Palin was criticized within the right for being vulgar and interested in financial security for her family after her moment of fame passed.  She was criticized for thinking and behaving like a parent.  Now the same people are bringing very similar criticisms to bear on Trump, that he is a huckster and con artist and vulgar and just trying to use this race to increase his personal wealth.  In other words, that he is committing the crime of being a parent instead of a striver devoted to higher abstract principles than his own children.

Red Tribe strivers tend to engage in SJW style projection about how wanting to preserve something for people who aren’t bound by affinity is hucksterism.  Red Tribe strivers use the fact that Trump supporters aren’t articulate as a proof that they’re being conned by Trump.  But being inarticulate about basic beliefs in God, family and country are normal and human…and average.  Strivers are defined by their insistence upon and investment in the notion that they’re above average.  So the Red Tribe loves a wonkish personality selling them their comforting beliefs but presume that a non-wonk isn’t sophisticated enough to learn how to join their club.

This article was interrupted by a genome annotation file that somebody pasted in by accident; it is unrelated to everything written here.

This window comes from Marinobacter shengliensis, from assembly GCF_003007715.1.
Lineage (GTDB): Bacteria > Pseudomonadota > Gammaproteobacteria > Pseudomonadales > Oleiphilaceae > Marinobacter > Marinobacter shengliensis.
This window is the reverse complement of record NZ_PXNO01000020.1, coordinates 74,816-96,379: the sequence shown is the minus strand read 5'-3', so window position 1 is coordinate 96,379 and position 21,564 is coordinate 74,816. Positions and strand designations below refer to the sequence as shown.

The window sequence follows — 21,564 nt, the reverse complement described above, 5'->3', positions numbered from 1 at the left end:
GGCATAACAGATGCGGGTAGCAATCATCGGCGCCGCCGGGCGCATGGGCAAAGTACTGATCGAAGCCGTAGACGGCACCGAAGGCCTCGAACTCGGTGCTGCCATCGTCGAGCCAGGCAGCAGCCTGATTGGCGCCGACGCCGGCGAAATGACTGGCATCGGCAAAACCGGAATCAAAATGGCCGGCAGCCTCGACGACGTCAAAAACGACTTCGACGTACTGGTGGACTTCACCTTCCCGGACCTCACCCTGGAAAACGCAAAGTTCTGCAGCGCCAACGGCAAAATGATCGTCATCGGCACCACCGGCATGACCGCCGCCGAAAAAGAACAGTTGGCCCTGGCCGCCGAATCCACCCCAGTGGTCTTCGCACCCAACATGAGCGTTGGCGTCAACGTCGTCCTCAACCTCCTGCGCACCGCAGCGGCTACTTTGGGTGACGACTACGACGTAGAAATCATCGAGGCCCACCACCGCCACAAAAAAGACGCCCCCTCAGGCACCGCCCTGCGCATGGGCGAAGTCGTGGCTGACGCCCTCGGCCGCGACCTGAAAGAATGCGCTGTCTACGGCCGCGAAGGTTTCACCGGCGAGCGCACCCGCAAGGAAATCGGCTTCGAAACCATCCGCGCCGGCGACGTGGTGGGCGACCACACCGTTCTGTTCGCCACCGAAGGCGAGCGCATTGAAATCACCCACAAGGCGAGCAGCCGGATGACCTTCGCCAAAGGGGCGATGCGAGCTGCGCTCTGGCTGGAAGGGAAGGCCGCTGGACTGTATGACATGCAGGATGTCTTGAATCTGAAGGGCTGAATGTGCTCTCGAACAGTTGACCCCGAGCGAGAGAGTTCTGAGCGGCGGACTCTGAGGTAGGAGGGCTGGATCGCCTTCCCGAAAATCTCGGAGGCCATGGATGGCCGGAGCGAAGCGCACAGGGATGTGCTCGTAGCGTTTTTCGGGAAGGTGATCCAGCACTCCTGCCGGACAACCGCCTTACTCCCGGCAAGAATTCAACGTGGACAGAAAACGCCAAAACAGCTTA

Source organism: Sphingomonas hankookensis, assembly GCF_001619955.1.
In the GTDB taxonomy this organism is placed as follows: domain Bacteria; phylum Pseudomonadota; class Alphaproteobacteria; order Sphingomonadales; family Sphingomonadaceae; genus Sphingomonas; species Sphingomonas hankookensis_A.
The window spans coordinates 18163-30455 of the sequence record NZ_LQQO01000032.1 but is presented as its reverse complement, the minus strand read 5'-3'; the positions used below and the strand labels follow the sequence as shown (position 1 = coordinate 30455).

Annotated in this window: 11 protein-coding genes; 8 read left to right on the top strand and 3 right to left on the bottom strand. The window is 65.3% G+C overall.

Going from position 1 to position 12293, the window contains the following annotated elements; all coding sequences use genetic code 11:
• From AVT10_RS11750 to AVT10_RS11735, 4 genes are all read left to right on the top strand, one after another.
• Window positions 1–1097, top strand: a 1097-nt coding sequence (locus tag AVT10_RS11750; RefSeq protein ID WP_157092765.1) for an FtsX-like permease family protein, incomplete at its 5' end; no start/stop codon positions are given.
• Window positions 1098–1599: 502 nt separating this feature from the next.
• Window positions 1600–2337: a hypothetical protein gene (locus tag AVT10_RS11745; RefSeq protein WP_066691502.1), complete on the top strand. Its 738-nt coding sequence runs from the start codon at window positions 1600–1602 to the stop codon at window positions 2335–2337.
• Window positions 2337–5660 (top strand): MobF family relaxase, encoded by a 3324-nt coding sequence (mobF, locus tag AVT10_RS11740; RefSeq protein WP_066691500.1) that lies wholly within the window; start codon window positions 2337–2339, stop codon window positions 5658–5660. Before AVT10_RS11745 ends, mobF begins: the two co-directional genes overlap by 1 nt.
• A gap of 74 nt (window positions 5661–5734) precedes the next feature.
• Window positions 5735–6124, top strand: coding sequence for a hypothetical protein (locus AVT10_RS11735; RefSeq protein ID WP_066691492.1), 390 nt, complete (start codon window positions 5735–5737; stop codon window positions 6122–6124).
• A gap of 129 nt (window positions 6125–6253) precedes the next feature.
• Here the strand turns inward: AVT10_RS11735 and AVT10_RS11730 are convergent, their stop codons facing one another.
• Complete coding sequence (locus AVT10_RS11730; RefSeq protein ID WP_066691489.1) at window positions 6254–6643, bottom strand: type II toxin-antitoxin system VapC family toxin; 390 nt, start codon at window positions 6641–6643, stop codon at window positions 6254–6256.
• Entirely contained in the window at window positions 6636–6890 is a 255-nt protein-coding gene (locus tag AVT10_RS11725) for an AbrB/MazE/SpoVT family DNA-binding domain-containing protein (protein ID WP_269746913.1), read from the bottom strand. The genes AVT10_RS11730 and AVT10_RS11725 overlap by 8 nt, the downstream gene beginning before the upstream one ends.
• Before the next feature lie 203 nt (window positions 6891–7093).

This is a concept I’m working out in real time, but I think it’s key to understanding larger cultural shifts going on of which Trump is just one piece.

 

*The Red Tribe is most classically typified by conservative political beliefs, strong evangelical religious beliefs, creationism, opposing gay marriage, owning guns, eating steak, drinking Coca-Cola, driving SUVs, watching lots of TV, enjoying American football, getting conspicuously upset about terrorists and commies, marrying early, divorcing early, shouting “USA IS NUMBER ONE!!!”, and listening to country music.  This definition from Scott Alexander at Slate Star Codex is not exactly right, but it’s not all that wrong either.  What it mostly gets wrong is the striver aspect of Red Tribe folks, who have buckets of strivers in their midst.